20Sep A Crisis of Conscience

Chris McDonnell
CT Friday September 20th2019

Standing out from the crowd can be very difficult. We are approaching the canonization date of a great Victorian Englishman, John Henry Cardinal Newman. His decision in conscience to leave the community of his early years in favour of Rome was painful but he made it in faith. That rain-swept October night when Dominic Barbieri arrived in Oxford, marked a parting of ways and a loss of friendships. A lonely and difficult path lay ahead of this apostle of faith.

It is a story often repeated over many years, the story of  individuals who follow their conscience at a personal cost. One such man in our own times has been Professor Hans Kung. Writing in the Tablet some years ago in 2012, Kung reflected on his years as a theologian and catholic teacher, a title he held up to 1979 when John Paul II removed his accreditation to claim that position.

His life has been one of scholarship and genuine enquiry, ever anxious to explore our Christian faith with an open mind and honest personal reflection. His writings have been copious and his public lectures, quite apart from his university teaching, extensive and world-wide. He has challenged us to think from the time immediately before the Council to the present day..

The questions he has asked in his lifetime remain for others to continue the discussion he started. But however we might feel about their validity and the tentative answers he offered, let us recognise the honest endeavour of his life’s work and the sincerity of his exploration of Christian faith. The restoration of his teaching accreditation by Francis would be a significant gesture of reconciliation.

When families become divided on fundamental issues the consequences can be painful and long-lasting. The community of Christians we call Church is after all a family. A divided Christendom is a real sadness. How different might the last four hundred years have been, had Luther’s questions been addressed rather than the man condemned? Recent times have seen a substantial movement towards healing division, but we are not there yet.

The UK is presently divided in a manner that we have not experienced in many decades. The issue of Europe has created stress within families, a harsh division of opinion in the work place and has further fractured our political exchange. How do we put things right, get back on an even keel, respect the opinions of those with whom we disagree? Not an easy task.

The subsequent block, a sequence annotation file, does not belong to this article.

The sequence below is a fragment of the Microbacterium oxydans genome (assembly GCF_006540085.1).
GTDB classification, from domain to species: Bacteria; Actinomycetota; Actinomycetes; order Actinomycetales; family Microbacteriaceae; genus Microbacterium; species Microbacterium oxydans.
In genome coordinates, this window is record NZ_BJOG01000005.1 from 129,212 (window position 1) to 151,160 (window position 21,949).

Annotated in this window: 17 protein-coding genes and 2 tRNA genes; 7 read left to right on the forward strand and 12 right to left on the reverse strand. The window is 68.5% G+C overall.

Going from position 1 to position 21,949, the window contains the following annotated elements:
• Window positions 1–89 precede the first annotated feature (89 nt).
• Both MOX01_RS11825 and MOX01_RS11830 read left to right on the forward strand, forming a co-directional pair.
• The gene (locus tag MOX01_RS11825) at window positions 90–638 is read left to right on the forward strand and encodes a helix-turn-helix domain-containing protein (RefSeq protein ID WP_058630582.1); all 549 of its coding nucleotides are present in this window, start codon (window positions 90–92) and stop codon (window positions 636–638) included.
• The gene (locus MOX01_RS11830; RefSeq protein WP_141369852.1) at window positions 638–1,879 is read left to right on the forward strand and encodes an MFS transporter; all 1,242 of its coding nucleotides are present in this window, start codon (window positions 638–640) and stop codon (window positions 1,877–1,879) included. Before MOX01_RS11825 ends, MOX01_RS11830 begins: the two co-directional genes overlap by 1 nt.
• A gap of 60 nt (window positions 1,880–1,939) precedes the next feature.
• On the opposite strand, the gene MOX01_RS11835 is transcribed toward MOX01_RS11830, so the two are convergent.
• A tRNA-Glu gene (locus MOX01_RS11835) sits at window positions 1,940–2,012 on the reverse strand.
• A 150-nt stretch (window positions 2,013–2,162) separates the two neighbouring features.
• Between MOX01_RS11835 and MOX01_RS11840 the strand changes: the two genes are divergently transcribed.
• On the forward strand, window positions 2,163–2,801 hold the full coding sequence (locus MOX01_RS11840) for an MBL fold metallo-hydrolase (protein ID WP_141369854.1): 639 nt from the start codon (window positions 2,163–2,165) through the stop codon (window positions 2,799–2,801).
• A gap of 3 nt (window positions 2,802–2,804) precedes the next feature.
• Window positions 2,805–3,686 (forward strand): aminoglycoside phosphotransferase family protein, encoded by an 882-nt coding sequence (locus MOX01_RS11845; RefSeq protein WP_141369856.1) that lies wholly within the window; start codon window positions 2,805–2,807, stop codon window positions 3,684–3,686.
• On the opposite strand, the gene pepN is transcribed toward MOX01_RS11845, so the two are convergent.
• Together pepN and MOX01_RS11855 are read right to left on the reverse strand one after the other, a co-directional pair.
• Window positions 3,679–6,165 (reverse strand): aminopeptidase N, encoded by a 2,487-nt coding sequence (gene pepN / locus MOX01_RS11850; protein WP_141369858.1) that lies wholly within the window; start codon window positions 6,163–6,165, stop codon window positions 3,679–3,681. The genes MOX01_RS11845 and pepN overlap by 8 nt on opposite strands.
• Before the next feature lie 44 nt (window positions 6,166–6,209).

There is a stridency in the public forum that destroys reasoned debate, creating an uneasy tension. We are not alone. Other European countries have seen the emergence of far-Right groups, their chants and flags echoing an earlier time. Just when our national voice at the table is needed more than ever, we are packing our bags and walking away. It defies logic.

Our next parliamentary election, when it comes, will be like no other. The old divisions, Right and Left, are fading, with the party structures riven by internal argument. We have now heard the Resignation intentions of the Speaker. We must hope that his successor shows as great a leadership from the Chair as that given in recent years to the House by Speaker Bercow.

We presume, when our day to day life is settled and stable, that it will always be so. We hear of civil disturbance in other ages and in other countries, but presume that it will not affect us. Now it is closer to home and anxiety is an uncomfortable thread in our daily lives. The shouted protests outside the House have become the normal background to media interviews on College Green, with the Union flag and the European stars a constant visual reminder of lines that have been drawn. With the prorogation of Parliament, the voice of the people must be heard elsewhere.

Returning to division within our Catholic community of the West, our journey remains difficult. Those who, in conscience, raise their voices on issues that affect us all, are at best ignored and at worst condemned. Nothing is solved by such peremptory action, only a long-standing frustration when those who speak from an informed conscience are set aside.

The negative comments made by four Cardinals when the Agenda of the Amazon Synod was announced, are symptomatic of this fear of change. The issue of a celibate priesthood is not a matter of faith but of discipline. In many parts of the world, the lack of priests is a denial of the Eucharist. It is a discipline that can and must be changed.

Conscience cannot be denied, whether it concerns opinion in the public forum or within the Church that is our home.  Listen, talk and listen again before taking action that solves nothing and only leads to regret.

One Response

  1. Phil Greene

    Thank you Chris, I always enjoy your posts , they are measured and kind, without preaching,and as we appear to have the same taste in music, a natural winner 😉

    I copied some of your words of wisdom posted earlier this year and printed it for my journal – below-
    “It is a delicate matter, passing comment on the life pattern of others.
    Too easily generalisations can cause hurt.
    We must tread carefully and be charitable in our use of words.
    Chris McDonnell
    February 3rd, 2019 at 12:08 pm”

    and remember amongst other posts, your poem after the Grenfell Tower fire.

    Thank you Chris, I think I can say with confidence that your posts resonate with all of us,regardless of our education, or lack therof- and that is indeed the gift and hard work of a truly remarkable teacher and influencer.
    (And thank you ACP for sharing with us.)
    Please keep writing Chris McDonnell!

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